This creamy polenta recipe comes together in a flash, thanks to one simple prep step. Serve it as a side dish, or add flavorful toppings to make it a meal.
Everyone raves about Italian pasta and pizza, but if you ask me, polenta deserves just as much love. A north Italian porridge made of coarsely ground cornmeal, polenta is wonderfully creamy, with a lightly sweet, buttery corn flavor. Unlike oat porridge, it’s not a traditional breakfast food. Though I do eat it for breakfast on occasion (see page 49 of Love and Lemons Every Day!), I most often enjoy this smooth, savory porridge for dinner. Topped with cheese, herbs, cooked vegetables, or a flavorful sauce, it transforms into a mouthwatering comfort food.
Below, you’ll find my go-to method for making creamy, soft polenta in no time, plus my favorite ways to serve it. Try it once, and it’ll have a permanent place in your rotation of potatoes, pasta, and bread. It’s simple, healthy, and, most importantly, delicious.
How to Make Polenta
Polenta has a reputation for being a finicky dish – it can take up to an hour of stirring over the stove, and it’s easy to end up with a lump-filled mess instead of a smooth porridge. But when I want polenta, I want it now, so I developed an easy method for making creamy “instant” polenta.
Before I start cooking, I pulse the cornmeal in the blender so that the granules are less coarse. Made with this fine cornmeal, polenta is extra creamy, and it cooks in a fraction of a time. Once you try this method, you won’t make it any other way! Note: this method works perfectly with Bob’s Red Mill’s Coarse Ground Polenta.
After you pulse the cornmeal in the blender, sift through it with your fingers to break up any clumps. Then, bring 3 cups of water to a simmer in a saucepan, and gradually add the polenta, whisking constantly.
Add an additional cup of water to the pan and continue to cook, stirring, for 15 minutes. Reduce the heat as needed if the polenta starts to boil. If the porridge becomes too thick, stir in up to 1/2 cup more water.
Turn off the heat and add a glug of olive oil and a pinch of salt. Let it stand, covered, for 5 minutes before you eat. Enjoy!
Polenta Recipe Tips
- Sift through the blended cornmeal before you cook it. After you pulse the cornmeal in the blender, the fine grounds will have a tendency to stick together. To avoid ending up with large lumps in your cooked polenta, sift through the blended cornmeal with a fork or your fingers to break up any clumps.
- Whisk constantly as you pour the cornmeal into the boiling water. Lumps are the biggest pitfall in making polenta, but it’s easy to avoid them. Pour the cornmeal into the water gradually – NOT all at once – and whisk constantly as you do it. The constant whisking will evenly disperse the cornmeal grounds in the water, so they won’t have a chance to clump together.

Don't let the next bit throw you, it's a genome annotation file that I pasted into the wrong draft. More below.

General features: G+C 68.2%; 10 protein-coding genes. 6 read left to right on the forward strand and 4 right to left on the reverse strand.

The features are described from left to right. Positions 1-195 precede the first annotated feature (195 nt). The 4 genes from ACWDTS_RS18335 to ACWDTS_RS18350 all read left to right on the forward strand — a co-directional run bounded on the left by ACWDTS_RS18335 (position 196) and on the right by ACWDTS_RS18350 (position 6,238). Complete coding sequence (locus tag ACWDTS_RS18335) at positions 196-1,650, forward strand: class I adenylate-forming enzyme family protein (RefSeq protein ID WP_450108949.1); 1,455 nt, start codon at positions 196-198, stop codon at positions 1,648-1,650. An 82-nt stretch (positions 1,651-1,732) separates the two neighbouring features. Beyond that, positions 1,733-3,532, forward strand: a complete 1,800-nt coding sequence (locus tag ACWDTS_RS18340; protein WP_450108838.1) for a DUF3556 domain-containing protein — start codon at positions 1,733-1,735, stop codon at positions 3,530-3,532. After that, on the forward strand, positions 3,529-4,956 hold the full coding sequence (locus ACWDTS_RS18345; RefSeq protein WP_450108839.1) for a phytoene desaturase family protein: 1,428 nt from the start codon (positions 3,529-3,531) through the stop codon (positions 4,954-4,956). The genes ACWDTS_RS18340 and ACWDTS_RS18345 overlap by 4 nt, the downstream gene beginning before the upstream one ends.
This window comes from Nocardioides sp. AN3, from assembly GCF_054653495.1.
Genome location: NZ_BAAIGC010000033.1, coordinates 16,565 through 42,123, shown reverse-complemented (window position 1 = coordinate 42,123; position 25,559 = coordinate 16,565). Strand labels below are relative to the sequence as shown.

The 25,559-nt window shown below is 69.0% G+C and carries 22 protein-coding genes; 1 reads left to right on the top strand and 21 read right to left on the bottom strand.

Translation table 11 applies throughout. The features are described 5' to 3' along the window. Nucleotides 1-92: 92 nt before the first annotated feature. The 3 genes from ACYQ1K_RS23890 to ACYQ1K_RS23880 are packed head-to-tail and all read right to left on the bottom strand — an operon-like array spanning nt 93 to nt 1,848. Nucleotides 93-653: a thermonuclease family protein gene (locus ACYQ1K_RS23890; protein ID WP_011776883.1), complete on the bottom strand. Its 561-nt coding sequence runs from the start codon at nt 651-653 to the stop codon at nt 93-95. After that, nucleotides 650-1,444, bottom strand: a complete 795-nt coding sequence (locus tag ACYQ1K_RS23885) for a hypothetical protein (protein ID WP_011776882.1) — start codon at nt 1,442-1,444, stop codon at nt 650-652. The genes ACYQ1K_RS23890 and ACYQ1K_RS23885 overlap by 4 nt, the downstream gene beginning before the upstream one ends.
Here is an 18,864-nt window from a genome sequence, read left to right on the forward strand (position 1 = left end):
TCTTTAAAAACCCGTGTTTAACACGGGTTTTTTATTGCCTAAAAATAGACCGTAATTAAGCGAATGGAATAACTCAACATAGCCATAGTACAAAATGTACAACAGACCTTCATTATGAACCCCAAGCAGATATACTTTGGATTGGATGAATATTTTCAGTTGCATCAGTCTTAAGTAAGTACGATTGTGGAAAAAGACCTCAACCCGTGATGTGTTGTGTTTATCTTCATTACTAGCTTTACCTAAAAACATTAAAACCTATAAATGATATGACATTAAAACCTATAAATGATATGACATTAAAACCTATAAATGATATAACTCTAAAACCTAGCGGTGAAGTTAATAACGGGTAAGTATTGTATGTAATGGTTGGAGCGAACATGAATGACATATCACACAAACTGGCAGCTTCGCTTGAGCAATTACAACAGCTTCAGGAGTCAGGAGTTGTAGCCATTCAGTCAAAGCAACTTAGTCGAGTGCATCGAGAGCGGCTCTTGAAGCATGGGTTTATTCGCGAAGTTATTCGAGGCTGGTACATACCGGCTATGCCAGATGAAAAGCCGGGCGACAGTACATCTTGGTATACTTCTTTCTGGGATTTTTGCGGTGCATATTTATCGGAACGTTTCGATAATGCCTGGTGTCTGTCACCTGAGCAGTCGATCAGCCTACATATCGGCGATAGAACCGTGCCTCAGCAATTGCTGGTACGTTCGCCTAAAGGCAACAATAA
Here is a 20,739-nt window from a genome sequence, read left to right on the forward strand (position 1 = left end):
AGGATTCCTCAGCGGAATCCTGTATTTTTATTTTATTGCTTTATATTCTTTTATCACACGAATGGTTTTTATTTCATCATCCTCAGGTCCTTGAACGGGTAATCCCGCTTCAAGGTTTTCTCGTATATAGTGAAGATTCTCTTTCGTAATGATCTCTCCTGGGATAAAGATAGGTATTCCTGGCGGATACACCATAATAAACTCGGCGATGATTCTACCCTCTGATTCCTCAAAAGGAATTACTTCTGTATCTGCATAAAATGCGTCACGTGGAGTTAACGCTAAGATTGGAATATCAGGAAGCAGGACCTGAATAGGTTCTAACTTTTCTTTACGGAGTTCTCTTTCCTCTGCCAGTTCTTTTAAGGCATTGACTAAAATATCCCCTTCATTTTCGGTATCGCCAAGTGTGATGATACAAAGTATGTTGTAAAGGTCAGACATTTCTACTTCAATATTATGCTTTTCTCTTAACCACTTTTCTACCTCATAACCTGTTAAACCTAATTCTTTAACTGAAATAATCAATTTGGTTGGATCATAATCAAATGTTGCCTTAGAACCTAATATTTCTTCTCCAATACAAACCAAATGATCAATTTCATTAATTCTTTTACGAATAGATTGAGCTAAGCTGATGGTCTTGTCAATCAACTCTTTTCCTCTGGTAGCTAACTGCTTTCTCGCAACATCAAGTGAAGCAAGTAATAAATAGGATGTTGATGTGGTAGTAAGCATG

- It’ll thicken as it sits. Cooked polenta thickens quickly, so if you don’t plan to eat it right away, you’ll likely need to thin it before you serve it. Reheat the thickened polenta on the stove over low heat, adding more water or olive oil, as needed, to thin it to your desired consistency. Make sure to taste and adjust the seasonings before you serve it. After you add the extra liquid, it’ll likely need another pinch of salt.
Polenta Serving Suggestions
Polenta is a fantastic blank canvas for flavorful toppings. Most simply, I enjoy it as a side dish with a shower of grated Parmesan cheese and freshly cracked black pepper. On occasion, I’ll add roasted chickpeas or toasted pine nuts for crunch. Otherwise, I’ll top it with a cooked veggie and a punchy sauce to make it a meal on its own:
- Cooked veggies are the perfect way to add hearty texture, richness, and flavor to creamy polenta. Try pairing it with roasted broccoli, Brussels sprouts, tomatoes, butternut squash, or cauliflower, with grilled mixed vegetables or zucchini, or with sautéed mushrooms.
- A punchy sauce is key for transforming this from a side dish into a show-stopping entrée. I especially like it with homemade marinara sauce, pesto, or chimichurri.
How do you like to serve polenta? Let me know in the comments!
More Cooking Basics
If you loved learning how to make polenta, try making one of these healthy cooking components next:
- Perfect Brown Rice
- Fluffy Quinoa
- Herbed Farro
- Lentils (any variety!)
- Baked Tofu
- Smoky Marinated Tempeh
- 1 cup stone-ground polenta*
- 4 to 4 1/2 cups water, divided
- 2 tablespoons extra-virgin olive oil
- 1/2 teaspoon sea salt, more to taste
- In a blender, pulse the dry polenta to make the granules less coarse. This gives the polenta a creamy texture and helps it cook faster. Remove from the blender and run your hands through the dry polenta to make sure there aren’t any lumps.
- In a medium pot, bring 3 cups of water to a high simmer. Slowly whisk in the polenta. Add 1 more cup of water and simmer for 15 minutes, stirring frequently. If your polenta is very thick, whisk in the remaining ½ cup water. The polenta should be creamy.
- Turn off the heat and whisk in the olive oil and sea salt. Cover and let stand for 5 minutes. Season to taste and serve hot.
It is fabulous with homemade ratatouille!
Ooh yes, delicious!
It’s even better if you use milk or broth instead of water and add 1/2 cup grated Parmesan at the end. If you chill it in a pan and cut into squares you can bbq or air fry or grill also delish.
I chill it, cut it into small squares, saute the squares in butter, then put pesto on top. It is great with grilled asparagus or a tomato and mozzarella salad.
thanks for recipes
how can I know about calories of any recipe?
I kept mine light on salt as one of my favorite breakfast is polenta topped with fresh strawberries and mixed berries from the freezer. A final garnish of sweetened cashew cream to complete. Rest of the batch is setting up in a pan for cutting up into portions.
That sounds so delicious! Thank you for the idea!